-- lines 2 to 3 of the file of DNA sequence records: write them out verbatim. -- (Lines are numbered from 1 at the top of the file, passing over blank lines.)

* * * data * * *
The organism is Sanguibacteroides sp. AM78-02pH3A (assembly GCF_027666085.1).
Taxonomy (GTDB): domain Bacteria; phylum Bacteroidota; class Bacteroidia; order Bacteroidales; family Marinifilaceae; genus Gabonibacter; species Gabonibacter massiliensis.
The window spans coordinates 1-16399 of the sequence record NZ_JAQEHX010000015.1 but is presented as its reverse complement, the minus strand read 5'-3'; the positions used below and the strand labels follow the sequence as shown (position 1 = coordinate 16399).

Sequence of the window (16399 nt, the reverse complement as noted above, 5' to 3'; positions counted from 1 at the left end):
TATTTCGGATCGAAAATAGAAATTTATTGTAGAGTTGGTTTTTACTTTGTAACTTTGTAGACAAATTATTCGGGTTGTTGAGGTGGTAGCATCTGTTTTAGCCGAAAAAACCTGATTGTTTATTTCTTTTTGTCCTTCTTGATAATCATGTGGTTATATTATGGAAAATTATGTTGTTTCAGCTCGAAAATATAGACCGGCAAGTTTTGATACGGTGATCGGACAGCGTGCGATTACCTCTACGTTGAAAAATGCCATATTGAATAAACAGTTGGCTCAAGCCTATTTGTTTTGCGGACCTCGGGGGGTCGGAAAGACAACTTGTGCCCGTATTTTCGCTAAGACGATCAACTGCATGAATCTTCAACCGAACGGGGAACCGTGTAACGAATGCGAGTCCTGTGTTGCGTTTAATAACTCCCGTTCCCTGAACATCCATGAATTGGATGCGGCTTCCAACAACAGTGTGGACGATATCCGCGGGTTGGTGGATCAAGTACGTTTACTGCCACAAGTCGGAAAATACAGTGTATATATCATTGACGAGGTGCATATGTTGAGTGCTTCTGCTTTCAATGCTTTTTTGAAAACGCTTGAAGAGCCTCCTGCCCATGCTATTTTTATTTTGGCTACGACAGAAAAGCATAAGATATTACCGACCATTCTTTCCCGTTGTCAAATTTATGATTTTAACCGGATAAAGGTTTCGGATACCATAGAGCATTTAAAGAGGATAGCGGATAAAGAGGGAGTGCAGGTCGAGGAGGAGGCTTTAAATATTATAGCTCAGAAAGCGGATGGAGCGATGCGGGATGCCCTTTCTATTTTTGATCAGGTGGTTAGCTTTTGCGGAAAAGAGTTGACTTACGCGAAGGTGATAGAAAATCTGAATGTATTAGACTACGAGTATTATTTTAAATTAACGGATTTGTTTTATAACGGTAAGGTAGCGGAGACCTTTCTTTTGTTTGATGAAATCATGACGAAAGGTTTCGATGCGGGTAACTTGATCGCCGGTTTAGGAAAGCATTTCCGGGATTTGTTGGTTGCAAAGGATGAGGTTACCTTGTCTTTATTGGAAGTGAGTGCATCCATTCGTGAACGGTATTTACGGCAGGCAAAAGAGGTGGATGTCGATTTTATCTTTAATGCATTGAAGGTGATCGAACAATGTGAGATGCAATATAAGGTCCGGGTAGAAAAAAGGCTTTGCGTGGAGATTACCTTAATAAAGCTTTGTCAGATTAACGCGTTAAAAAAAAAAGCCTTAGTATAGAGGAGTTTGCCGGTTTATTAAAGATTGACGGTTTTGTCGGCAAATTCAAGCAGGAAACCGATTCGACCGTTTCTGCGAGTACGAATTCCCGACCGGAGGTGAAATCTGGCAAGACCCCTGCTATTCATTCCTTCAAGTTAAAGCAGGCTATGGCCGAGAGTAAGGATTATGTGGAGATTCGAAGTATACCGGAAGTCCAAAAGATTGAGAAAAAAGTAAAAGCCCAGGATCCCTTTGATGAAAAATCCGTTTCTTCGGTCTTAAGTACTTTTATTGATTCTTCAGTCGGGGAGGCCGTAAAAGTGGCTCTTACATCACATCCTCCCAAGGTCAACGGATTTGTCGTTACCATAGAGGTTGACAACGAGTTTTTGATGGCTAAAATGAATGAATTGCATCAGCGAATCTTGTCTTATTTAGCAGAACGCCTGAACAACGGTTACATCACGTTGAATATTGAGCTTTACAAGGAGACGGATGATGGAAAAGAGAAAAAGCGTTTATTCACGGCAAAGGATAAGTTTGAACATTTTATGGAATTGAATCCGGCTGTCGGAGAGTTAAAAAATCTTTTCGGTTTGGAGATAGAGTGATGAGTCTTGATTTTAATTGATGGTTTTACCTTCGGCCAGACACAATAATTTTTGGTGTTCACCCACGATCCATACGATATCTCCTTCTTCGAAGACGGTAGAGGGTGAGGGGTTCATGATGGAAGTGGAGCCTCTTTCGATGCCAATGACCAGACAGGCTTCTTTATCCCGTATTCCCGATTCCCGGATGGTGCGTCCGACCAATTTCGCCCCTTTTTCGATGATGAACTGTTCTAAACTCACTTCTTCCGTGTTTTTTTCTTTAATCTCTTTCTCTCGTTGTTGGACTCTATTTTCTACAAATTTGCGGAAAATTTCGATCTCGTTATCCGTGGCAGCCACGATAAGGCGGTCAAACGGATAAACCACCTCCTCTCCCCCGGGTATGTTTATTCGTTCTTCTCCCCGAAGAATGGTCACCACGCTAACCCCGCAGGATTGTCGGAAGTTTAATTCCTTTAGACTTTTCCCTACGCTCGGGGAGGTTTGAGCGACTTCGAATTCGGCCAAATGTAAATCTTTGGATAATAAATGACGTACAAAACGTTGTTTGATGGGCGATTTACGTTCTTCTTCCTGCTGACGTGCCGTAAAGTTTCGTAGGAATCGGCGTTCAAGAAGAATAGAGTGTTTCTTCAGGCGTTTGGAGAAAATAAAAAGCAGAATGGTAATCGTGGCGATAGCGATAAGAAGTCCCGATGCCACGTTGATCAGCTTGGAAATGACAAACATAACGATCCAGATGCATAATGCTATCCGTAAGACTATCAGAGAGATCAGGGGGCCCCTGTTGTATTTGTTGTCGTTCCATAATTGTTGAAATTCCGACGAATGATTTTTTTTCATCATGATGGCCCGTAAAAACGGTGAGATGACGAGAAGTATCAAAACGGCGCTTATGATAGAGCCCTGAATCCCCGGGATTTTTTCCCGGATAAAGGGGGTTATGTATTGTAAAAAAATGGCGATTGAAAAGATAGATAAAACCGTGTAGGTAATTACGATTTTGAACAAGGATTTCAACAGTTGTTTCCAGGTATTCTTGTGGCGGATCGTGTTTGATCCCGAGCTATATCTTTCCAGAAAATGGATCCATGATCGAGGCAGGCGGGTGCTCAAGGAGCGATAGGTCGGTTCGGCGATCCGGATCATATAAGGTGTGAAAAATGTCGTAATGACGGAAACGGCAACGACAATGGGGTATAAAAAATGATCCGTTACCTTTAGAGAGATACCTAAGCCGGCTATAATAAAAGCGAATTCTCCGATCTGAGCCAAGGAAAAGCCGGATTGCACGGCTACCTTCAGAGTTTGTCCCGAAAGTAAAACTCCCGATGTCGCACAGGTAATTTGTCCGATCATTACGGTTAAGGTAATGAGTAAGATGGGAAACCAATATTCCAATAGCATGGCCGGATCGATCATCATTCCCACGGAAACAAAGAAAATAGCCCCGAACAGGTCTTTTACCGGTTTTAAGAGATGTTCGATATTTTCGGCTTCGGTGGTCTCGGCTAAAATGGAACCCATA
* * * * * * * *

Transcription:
Taxonomy (GTDB): domain Bacteria; phylum Bacteroidota; class Bacteroidia; order Bacteroidales; family Marinifilaceae; genus Gabonibacter; species Gabonibacter massiliensis.
The window spans coordinates 1-16399 of the sequence record NZ_JAQEHX010000015.1 but is presented as its reverse complement, the minus strand read 5'-3'; the positions used below and the strand labels follow the sequence as shown (position 1 = coordinate 16399).